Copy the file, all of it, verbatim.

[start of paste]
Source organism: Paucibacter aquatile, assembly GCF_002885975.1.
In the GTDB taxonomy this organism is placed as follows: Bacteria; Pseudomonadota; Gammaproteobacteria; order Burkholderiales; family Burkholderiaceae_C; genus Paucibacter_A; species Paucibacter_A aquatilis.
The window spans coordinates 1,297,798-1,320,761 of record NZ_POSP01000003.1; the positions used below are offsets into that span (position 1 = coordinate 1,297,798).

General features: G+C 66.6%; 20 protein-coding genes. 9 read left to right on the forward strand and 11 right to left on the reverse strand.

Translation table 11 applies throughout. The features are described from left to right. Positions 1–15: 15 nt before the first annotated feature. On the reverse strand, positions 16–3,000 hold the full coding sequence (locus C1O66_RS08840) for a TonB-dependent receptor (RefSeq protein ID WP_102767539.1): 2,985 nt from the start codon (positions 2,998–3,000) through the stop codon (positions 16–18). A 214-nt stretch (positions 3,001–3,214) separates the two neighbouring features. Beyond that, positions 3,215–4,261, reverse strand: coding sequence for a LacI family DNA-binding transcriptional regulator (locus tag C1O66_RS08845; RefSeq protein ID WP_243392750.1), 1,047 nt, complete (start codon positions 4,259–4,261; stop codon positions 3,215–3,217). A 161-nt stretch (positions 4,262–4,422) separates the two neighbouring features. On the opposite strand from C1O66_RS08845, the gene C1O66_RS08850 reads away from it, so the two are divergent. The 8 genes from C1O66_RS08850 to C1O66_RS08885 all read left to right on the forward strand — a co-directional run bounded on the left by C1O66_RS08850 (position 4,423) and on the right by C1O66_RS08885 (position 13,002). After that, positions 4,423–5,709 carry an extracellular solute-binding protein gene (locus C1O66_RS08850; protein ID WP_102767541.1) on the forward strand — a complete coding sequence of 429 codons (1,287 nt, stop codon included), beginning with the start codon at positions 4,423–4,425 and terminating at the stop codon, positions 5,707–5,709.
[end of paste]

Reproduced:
Source organism: Paucibacter aquatile, assembly GCF_002885975.1.
In the GTDB taxonomy this organism is placed as follows: Bacteria; Pseudomonadota; Gammaproteobacteria; order Burkholderiales; family Burkholderiaceae_C; genus Paucibacter_A; species Paucibacter_A aquatilis.
The window spans coordinates 1,297,798-1,320,761 of record NZ_POSP01000003.1; the positions used below are offsets into that span (position 1 = coordinate 1,297,798).

General features: G+C 66.6%; 20 protein-coding genes. 9 read left to right on the forward strand and 11 right to left on the reverse strand.

Translation table 11 applies throughout. The features are described from left to right. Positions 1–15: 15 nt before the first annotated feature. On the reverse strand, positions 16–3,000 hold the full coding sequence (locus C1O66_RS08840) for a TonB-dependent receptor (RefSeq protein ID WP_102767539.1): 2,985 nt from the start codon (positions 2,998–3,000) through the stop codon (positions 16–18). A 214-nt stretch (positions 3,001–3,214) separates the two neighbouring features. Beyond that, positions 3,215–4,261, reverse strand: coding sequence for a LacI family DNA-binding transcriptional regulator (locus tag C1O66_RS08845; RefSeq protein ID WP_243392750.1), 1,047 nt, complete (start codon positions 4,259–4,261; stop codon positions 3,215–3,217). A 161-nt stretch (positions 4,262–4,422) separates the two neighbouring features. On the opposite strand from C1O66_RS08845, the gene C1O66_RS08850 reads away from it, so the two are divergent. The 8 genes from C1O66_RS08850 to C1O66_RS08885 all read left to right on the forward strand — a co-directional run bounded on the left by C1O66_RS08850 (position 4,423) and on the right by C1O66_RS08885 (position 13,002). After that, positions 4,423–5,709 carry an extracellular solute-binding protein gene (locus C1O66_RS08850; protein ID WP_102767541.1) on the forward strand — a complete coding sequence of 429 codons (1,287 nt, stop codon included), beginning with the start codon at positions 4,423–4,425 and terminating at the stop codon, positions 5,707–5,709.